At risk of sounding like a broken record, here's an open letter to my American neighbours:
Usually I love you cheerful drivers who, unlike London ones, don’t honk at me to hurry up, have rescued me from embarrassing breakdowns, snowdrifts and a double deer accident. But in these late summer days, I often find myself driving into town through thick fog. The fog sometimes lifts, sometimes comes down suddenly , sometimes settles prettily in the valleys. You all must be used to it by now. It isn’t a new phenomenon introduced by aliens, or a by-product of the internet age. Fog in all its many guises has been with us for millennia.
Now I come from fog central. You must have heard of London fog - you can even buy it in cans. It set the scene for the murderous doings of Jack the Ripper, the sleuthing of Sherlock Holmes, the novels of Charles Dickens. It's better these days of course but we still have to deal with it.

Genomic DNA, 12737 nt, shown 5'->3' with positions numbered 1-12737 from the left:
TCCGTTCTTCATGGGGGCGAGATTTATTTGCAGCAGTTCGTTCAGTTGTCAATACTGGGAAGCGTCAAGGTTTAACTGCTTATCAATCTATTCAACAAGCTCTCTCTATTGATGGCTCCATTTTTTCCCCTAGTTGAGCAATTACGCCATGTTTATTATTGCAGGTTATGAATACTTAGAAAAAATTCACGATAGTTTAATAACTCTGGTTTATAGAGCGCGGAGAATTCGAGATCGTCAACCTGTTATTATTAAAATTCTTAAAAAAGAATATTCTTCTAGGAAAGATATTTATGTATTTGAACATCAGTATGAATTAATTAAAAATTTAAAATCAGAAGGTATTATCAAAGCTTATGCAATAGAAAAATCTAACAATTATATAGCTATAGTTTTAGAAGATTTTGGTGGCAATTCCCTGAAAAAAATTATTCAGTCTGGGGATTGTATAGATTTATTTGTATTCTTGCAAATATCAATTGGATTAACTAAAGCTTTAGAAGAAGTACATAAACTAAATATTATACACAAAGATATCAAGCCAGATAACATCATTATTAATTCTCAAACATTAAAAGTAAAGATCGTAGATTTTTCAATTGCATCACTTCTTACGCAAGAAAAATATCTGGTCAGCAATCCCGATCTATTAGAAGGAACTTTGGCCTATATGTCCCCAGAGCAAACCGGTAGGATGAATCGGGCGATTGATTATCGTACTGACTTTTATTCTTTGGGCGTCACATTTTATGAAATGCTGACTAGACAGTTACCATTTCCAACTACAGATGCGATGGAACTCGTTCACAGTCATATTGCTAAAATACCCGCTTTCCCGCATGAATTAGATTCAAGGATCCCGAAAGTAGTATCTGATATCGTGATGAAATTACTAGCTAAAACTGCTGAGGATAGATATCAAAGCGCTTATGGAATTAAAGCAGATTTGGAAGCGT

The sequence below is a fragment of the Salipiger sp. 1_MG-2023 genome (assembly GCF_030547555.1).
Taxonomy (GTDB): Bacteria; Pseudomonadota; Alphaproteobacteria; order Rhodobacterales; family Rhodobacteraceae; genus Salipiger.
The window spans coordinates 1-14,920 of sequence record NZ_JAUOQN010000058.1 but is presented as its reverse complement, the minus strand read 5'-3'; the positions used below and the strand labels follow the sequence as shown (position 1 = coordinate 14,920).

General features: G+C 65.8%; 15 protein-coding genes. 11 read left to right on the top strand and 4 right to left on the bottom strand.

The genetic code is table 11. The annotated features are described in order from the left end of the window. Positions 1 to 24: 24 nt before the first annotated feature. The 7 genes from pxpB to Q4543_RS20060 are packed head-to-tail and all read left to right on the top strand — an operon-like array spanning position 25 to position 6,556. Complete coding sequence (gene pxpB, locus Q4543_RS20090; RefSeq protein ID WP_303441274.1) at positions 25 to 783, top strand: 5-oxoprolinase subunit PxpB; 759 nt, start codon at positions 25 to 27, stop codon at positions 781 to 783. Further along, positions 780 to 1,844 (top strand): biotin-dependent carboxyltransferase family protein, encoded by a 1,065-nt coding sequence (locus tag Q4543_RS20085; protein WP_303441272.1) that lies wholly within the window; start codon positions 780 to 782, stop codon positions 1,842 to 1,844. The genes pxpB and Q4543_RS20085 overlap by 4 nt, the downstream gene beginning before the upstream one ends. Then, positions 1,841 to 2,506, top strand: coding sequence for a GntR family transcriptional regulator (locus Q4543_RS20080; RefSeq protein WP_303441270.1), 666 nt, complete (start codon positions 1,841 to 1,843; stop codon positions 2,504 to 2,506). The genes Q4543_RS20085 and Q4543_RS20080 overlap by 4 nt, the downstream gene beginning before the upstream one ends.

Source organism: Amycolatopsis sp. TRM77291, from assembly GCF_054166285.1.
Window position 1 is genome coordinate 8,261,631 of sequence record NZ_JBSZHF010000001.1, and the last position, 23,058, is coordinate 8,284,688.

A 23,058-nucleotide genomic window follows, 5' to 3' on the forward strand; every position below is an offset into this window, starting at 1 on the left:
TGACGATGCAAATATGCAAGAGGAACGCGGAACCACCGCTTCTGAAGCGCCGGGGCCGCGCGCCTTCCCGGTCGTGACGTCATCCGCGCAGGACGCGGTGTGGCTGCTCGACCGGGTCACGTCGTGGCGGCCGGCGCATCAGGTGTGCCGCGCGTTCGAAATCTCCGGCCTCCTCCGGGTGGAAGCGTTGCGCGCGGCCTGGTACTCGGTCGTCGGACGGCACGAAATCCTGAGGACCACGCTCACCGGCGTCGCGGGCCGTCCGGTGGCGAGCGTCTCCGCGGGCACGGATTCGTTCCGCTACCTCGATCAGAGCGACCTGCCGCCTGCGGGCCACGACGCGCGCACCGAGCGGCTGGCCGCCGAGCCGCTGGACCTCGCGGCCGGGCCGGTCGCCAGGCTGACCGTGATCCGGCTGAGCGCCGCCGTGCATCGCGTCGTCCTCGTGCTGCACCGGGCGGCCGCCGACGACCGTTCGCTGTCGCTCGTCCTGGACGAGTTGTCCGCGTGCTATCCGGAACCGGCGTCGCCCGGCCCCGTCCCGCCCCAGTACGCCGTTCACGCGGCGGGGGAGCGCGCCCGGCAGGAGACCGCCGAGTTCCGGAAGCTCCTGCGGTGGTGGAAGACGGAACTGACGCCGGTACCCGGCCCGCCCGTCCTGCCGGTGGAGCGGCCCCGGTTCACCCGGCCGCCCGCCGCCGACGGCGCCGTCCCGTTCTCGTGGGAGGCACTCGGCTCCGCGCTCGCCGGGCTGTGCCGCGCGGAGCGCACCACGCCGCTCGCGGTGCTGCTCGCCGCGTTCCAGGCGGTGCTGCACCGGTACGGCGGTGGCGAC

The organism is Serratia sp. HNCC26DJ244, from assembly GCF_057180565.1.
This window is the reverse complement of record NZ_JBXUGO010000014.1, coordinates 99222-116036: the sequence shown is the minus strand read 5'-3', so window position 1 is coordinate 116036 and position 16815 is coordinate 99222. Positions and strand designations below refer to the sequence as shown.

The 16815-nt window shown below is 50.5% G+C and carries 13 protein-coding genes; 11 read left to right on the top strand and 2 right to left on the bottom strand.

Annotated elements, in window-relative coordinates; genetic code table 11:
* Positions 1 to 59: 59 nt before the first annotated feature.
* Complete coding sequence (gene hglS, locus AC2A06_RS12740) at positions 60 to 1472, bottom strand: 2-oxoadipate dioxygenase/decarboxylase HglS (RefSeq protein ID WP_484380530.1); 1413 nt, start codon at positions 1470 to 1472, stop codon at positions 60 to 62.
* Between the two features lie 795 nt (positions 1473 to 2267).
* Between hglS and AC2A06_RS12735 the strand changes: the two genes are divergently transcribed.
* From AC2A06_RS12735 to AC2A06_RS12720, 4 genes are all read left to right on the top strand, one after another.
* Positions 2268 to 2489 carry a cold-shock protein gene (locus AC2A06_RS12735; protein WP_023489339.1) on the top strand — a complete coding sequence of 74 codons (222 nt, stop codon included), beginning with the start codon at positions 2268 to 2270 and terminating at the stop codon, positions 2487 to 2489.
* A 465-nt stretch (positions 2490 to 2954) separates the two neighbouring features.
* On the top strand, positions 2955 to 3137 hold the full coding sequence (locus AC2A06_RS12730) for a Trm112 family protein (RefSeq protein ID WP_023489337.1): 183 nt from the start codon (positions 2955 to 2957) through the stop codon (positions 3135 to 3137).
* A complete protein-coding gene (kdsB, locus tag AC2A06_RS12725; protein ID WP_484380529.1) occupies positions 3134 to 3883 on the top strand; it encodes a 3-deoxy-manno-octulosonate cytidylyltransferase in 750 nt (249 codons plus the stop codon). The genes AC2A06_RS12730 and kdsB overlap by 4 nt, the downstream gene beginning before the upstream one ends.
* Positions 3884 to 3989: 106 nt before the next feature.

And let me tell you a secret about how we deal with it. When we leave in the morning for work , or to go to the gym, or grocery shopping and it’s foggy, we reach for a gadget that we all have in our cars. This is usually found on a type of stick sprouting from the steering- wheel column. It involves moving a switch to the “on” position. And when you’ve done this (it only takes a second), something devilishly clever happens. Lights come on on the outside of the car. Two white ones in front and two red ones behind. And what do those lights do? No, they don’t help you see better, they help others see you. And guess what, you can do it too!
For a great country that produced Thomas Edison and landed the first man on the moon, that’s not so hard to grasp, is it?
Please please, dear Cattaraugus County neighbours, have mercy on this poor foreigner who is terrified for her life every time she has to turn onto the Five Mile Road on a misty morning- PLEASE put your lights on in the fog!